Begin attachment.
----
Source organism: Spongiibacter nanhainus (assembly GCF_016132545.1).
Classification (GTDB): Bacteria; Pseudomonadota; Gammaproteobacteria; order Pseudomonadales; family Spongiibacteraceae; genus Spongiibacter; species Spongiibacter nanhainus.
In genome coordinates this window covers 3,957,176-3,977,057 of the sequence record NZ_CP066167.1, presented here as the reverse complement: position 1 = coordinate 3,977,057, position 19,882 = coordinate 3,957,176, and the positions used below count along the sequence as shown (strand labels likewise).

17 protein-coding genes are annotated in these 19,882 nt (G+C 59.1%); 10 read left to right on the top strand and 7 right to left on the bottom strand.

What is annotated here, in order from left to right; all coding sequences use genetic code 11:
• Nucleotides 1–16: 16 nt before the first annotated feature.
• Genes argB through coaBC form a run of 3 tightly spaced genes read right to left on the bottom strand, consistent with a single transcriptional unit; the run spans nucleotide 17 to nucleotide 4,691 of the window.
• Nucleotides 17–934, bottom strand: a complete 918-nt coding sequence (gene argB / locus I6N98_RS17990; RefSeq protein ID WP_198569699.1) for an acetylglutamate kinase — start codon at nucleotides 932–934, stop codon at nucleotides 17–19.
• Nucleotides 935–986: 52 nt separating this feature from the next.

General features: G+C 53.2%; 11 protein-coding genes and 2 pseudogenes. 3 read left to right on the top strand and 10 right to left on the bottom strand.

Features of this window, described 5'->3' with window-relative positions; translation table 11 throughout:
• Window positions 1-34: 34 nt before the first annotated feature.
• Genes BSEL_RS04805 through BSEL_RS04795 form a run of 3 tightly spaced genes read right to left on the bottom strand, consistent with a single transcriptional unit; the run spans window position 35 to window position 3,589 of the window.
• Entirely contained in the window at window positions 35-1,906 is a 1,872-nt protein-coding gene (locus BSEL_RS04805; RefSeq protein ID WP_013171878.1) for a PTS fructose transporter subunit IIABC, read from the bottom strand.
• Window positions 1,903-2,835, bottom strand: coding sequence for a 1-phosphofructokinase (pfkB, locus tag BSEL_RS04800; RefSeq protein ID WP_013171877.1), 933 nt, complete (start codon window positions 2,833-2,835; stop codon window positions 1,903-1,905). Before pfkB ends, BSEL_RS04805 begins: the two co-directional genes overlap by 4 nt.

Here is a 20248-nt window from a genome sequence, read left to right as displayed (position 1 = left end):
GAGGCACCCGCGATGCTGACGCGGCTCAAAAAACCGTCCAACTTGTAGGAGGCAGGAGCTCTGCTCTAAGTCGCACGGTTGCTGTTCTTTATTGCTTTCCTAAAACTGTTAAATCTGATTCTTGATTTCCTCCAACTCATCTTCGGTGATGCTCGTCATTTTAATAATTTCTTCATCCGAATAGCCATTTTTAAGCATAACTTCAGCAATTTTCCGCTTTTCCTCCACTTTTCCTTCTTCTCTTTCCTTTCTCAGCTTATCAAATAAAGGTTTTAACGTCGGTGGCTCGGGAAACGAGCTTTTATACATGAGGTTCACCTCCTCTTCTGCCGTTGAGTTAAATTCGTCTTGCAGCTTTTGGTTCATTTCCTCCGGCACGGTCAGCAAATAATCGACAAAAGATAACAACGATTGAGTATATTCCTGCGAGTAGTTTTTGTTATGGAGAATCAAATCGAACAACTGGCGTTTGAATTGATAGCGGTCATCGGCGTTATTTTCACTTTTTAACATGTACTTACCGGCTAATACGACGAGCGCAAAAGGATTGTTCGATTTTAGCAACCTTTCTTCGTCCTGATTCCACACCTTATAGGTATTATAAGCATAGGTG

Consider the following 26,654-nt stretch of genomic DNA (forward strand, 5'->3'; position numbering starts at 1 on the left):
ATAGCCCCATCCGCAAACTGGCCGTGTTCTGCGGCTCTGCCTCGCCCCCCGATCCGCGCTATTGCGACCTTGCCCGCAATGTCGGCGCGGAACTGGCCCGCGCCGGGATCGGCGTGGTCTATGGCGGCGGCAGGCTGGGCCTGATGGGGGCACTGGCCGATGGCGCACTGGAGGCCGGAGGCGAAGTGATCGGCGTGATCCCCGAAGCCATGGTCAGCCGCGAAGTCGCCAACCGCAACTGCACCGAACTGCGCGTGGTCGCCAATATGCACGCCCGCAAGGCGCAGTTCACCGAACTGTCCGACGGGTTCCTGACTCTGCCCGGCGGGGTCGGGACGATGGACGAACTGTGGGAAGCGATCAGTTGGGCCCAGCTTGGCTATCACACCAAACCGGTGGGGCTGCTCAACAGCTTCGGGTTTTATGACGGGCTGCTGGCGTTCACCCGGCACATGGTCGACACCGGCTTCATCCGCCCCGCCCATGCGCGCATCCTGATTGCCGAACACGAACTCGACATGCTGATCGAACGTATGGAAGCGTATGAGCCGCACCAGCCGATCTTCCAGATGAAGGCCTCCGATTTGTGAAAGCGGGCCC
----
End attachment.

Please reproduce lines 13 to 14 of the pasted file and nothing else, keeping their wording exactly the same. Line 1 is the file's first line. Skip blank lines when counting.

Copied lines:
• Genes BSEL_RS04805 through BSEL_RS04795 form a run of 3 tightly spaced genes read right to left on the bottom strand, consistent with a single transcriptional unit; the run spans window position 35 to window position 3,589 of the window.
• Entirely contained in the window at window positions 35-1,906 is a 1,872-nt protein-coding gene (locus BSEL_RS04805; RefSeq protein ID WP_013171878.1) for a PTS fructose transporter subunit IIABC, read from the bottom strand.